Integrated Cardiovascular Safety

June 1, 2010

Applied Clinical Trials

Applied Clinical Trials, Applied Clinical Trials-06-01-2010, Volume 0, Issue 0

Employing a three-component risk exclusion model in the assessment of investigational drugs.

The prospective exclusion of unacceptable cardiovascular risk is a critical component of drug safety evaluation within preapproval clinical development programs. Proarrhythmic cardiac safety assessment assumed its central role following the publication in 2005 of ICH E14,1 which along with the nonclinical ICH S7B2 was precipitated by a series of cardiac adverse drug reactions in the '80s and '90s and the associated marketing withdrawals. More recently, an FDA Guidance for Industry has focused on cardiovascular safety assessments during the development of new anti-diabetic therapies for Type 2 Diabetes mellitus.3 Cardiovascular events of regulatory interest include nonfatal myocardial infarction (MI), nonfatal stroke, and cardiovascular death.

(Medioimages/Photodisc/getty images)

In each case, a three-component risk exclusion model is employed: clinical science, regulatory science, and statistical science. This article discusses the model, describes how it is implemented in ICH E14 and the FDA Guidance, and notes that a similar approach may be implemented in additional areas within the domain of integrated cardiovascular safety as assessment horizons continue to broaden.

Three-component model

The approach to excluding unacceptable risks employed in both documents of interest can be conceptualized in a three-component model:

  • Clinical science: clinical judgments concerning absolute and relative risks

  • Regulatory science: benefit-risk judgments at the public health level and choice of thresholds of regulatory interest

  • Statistical science: accepted statistical methodologies for determining whether or not regulatory thresholds are breached. Confidence intervals play a central role in this methodology.

It should be noted that estimation of the actual magnitude of absolute or relative risk is not the goal of this model. Rather, its role is to alert sponsors and regulators of unacceptable risks.

Thresholds of regulatory concern are products of the interaction between clinical and regulatory science, and are operationalized in the guidances discussed herein as the upper limit of confidence intervals (CIs) placed around point estimates of risk obtained from a single study or a meta-analysis involving a group of studies. Given the central role of CIs, the rationale for their use is reviewed in this section. Readers who are already well versed in this statistical methodology may wish to proceed to the following section.

Consider a clinical trial in which we assess the magnitude of a cardiac parameter in two groups of subjects (two treatment groups), one receiving placebo and the other receiving an investigational drug. The drug's treatment effect can be captured by a point estimate, obtained here by subtracting the mean magnitude of the parameter for subjects in the placebo treatment group from its mean magnitude for subjects in the drug treatment group, in conjunction with CIs placed around this estimate.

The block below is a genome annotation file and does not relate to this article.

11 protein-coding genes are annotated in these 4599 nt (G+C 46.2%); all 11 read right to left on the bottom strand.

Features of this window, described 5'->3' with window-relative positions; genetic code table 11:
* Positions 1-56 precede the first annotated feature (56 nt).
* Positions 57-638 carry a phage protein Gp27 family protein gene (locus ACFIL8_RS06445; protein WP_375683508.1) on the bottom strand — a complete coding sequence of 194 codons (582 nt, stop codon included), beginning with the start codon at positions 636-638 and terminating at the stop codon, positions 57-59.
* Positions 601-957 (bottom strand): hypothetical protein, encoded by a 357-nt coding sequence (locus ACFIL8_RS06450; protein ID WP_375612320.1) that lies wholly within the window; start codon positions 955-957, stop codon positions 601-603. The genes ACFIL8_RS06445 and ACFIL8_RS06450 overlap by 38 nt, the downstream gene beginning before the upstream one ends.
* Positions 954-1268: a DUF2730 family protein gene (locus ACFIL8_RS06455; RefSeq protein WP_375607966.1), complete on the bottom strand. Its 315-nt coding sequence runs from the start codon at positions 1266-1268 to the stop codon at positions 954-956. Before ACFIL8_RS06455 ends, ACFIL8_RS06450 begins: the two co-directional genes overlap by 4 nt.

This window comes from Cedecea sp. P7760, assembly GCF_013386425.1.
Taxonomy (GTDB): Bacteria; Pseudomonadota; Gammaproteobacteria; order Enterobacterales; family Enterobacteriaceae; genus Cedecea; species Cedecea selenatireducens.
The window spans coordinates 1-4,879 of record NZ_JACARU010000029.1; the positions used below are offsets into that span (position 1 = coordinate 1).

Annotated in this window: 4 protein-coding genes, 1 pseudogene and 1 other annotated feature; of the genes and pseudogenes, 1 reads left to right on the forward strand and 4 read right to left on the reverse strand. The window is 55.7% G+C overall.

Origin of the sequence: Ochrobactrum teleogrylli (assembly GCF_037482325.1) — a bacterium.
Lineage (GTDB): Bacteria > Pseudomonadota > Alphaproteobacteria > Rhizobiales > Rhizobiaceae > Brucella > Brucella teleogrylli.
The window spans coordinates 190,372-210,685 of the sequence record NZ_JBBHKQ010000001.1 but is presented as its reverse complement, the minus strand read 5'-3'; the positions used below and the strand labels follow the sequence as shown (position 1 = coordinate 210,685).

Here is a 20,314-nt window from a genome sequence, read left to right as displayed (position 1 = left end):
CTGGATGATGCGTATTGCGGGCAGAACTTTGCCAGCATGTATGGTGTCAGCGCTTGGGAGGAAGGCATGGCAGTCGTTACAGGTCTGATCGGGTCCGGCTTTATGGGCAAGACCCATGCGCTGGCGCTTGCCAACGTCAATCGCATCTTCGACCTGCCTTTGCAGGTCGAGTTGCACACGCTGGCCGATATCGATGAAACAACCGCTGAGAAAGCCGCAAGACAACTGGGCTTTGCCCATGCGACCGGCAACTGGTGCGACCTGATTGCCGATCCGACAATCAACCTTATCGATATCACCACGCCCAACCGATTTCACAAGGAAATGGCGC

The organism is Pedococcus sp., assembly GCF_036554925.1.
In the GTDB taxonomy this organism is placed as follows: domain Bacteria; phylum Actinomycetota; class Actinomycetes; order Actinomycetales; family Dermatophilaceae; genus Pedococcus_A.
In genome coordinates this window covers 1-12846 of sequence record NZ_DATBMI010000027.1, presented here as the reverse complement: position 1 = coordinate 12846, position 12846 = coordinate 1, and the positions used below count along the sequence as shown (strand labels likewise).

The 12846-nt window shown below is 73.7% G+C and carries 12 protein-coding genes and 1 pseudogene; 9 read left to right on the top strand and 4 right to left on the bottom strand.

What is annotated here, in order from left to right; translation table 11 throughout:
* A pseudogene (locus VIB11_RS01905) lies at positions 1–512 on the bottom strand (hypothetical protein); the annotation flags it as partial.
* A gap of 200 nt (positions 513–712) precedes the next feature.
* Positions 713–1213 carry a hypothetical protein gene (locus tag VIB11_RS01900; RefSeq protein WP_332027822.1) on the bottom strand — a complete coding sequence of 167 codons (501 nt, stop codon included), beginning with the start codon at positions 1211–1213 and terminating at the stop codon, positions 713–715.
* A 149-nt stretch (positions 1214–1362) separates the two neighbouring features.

If these mean magnitudes were to be truly equal, the point estimate of the treatment effect would be zero, written here as 0.00. However, even if the test drug truly has no pharmacodynamic effect, this "perfect scenario" would not realistically be seen. The point estimate would be close to 0.00, with the upper limit of the CI lying above 0.00 and the lower limit lying below 0.00. An example of this occurrence can be written as 0.05 (-1.00, 1.10). [Note: In such cases, the upper and lower limits lie equidistant from the point estimate.] Given that zero is encompassed by the lower and upper limits of the CI, there is no statistically significant evidence that the test drug changes the parameter's magnitude more than the placebo.

Consider now a scenario in which the treatment effect point estimate is 8.00, and the lower and upper limits of the 95% CI placed around this point estimate are 6.50 and 9.50, respectively. Given that zero is not encompassed by the lower and upper limits (i.e., the lower limit lies above 0.00), there is statistically significant evidence that the test drug changed the cardiac parameter more than the placebo. We can go one step further and state the following: These data are compatible with a treatment effect as small as 6.50 and as large as 9.50 in the general population, and our best estimate is a treatment effect of 8.00.

Relative risk

Confidence intervals can also be usefully employed in evaluating relative risk. Consider testing an investigative drug against an active compound on the market. The number of specified cardiovascular events of concern in each treatment group can be compared in terms of relative risk as captured by a point estimate, defined here as the occurrence of the adverse event in the test drug treatment group divided by its occurrence in the comparator treatment group, in conjunction with CIs placed around this estimate.

Additional Reading